Still, Oliver and Nathan know that something is fishy. They’re determined to get to the bottom of the mystery: What’s the deal with Mr. Aidact?
Booklist and SLJ starred.
- Genre(s): mystery, humor
- Setting: middle school
- Recommended for: Grades 3-7
- Themes: school stories, pranks, teachers and students, robots, artificial intelligence, secret government programs, multiple narrators
- Protagonist description: most characters default to white
What Happened to Rachel Riley? by Claire Swinarski
Anna Hunt may be the new girl at East Middle School, but she can already tell there’s something off about her eighth-grade class. Rachel Riley, who just last year was one of the most popular girls in school, has become a social outcast. But no one, including Rachel Riley herself, will tell Anna why.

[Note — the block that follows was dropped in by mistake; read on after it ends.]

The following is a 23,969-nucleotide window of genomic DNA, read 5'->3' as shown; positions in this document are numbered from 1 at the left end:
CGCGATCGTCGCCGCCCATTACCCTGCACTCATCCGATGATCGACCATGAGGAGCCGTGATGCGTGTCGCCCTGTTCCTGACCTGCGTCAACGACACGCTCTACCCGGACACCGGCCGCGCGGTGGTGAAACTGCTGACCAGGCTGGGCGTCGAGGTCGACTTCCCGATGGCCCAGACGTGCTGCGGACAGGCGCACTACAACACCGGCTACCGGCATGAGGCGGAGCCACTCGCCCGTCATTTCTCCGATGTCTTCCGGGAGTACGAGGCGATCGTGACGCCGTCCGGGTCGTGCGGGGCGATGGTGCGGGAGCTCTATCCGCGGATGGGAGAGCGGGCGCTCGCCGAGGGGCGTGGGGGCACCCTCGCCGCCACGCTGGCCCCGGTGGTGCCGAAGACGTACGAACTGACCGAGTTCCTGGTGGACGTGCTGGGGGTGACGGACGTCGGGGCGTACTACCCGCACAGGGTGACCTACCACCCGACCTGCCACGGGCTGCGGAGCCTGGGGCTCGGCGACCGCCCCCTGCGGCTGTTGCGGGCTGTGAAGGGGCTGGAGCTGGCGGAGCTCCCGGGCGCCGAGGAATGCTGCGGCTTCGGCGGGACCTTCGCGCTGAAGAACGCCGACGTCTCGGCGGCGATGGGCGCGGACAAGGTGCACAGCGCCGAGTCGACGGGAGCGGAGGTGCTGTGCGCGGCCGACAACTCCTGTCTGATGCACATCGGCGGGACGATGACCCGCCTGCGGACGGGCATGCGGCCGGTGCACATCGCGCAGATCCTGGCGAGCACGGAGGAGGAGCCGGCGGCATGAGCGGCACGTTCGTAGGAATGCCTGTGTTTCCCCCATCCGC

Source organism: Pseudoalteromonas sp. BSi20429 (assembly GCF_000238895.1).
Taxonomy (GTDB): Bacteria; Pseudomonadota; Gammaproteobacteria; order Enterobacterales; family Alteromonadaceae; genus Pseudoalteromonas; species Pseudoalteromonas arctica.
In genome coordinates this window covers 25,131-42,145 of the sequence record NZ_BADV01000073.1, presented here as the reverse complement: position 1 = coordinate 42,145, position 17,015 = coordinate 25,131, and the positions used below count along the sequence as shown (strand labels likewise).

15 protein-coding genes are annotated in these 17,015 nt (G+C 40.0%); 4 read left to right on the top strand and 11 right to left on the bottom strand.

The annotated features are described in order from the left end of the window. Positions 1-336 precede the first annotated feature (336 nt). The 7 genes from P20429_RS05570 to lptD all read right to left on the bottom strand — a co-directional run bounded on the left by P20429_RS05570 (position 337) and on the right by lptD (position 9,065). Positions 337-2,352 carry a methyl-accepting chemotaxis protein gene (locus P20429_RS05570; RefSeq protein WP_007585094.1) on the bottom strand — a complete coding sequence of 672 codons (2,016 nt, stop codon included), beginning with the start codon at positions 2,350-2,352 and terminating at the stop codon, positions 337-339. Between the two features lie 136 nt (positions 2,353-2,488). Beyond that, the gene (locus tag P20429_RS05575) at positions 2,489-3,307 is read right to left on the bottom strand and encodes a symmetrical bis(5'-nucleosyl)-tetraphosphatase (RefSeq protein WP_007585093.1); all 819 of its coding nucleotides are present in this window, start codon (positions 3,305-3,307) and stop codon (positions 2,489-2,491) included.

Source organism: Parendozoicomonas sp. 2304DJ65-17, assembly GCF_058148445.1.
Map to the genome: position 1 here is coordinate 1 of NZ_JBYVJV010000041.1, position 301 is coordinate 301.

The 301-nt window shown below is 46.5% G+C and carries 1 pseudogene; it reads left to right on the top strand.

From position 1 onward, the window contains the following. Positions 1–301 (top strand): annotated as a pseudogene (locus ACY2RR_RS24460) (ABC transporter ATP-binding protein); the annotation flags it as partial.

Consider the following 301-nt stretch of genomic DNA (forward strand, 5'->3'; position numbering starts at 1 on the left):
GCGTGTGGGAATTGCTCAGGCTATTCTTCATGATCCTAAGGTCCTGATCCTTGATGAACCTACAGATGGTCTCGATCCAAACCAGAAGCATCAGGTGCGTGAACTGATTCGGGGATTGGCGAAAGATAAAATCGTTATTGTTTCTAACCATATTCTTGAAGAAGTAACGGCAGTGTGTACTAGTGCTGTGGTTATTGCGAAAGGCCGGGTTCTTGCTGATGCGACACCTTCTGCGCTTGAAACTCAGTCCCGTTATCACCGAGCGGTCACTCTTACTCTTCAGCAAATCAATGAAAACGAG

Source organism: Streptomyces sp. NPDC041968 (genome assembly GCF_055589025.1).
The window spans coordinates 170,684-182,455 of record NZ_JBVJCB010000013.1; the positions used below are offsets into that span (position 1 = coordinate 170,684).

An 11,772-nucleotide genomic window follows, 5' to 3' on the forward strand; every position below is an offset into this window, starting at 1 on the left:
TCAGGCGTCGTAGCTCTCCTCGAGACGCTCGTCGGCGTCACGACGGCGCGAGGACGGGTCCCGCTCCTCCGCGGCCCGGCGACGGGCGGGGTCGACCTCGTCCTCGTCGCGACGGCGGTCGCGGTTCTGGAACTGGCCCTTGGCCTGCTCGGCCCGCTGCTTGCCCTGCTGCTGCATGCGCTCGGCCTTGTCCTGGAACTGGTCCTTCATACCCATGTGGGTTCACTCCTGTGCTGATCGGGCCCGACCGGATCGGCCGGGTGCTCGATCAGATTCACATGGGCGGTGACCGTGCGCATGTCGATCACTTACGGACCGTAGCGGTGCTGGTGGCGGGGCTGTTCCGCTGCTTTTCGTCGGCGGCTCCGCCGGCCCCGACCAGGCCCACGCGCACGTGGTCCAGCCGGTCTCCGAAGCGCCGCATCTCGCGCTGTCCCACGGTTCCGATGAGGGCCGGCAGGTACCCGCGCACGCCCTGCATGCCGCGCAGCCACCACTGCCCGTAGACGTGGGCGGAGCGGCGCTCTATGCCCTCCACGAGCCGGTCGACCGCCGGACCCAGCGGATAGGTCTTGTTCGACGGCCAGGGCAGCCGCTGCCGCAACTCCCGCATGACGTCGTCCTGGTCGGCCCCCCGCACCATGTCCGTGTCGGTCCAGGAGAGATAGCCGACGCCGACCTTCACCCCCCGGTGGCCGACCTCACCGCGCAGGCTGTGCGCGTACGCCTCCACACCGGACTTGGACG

As a die-hard podcast enthusiast, Anna knows there’s always more to a story than meets the eye. So she decides to put her fact-seeking skills to the test and create her own podcast around the question that won’t stop running through her head: What happened to Rachel Riley?
With the entire eighth grade working against her, Anna dives headfirst into the evidence. Clue after clue, the mystery widens, painting an even more complex story than Anna could have anticipated. But there’s one thing she’s certain of: If you’re going to ask a complicated question, you better be prepared for the fallout that may come with the answer.
Told in emails, text threads, personal narratives, articles, and voice recordings.
- Genre(s): realistic fiction, mystery, epistolary
- Setting: Madison, Wisconsin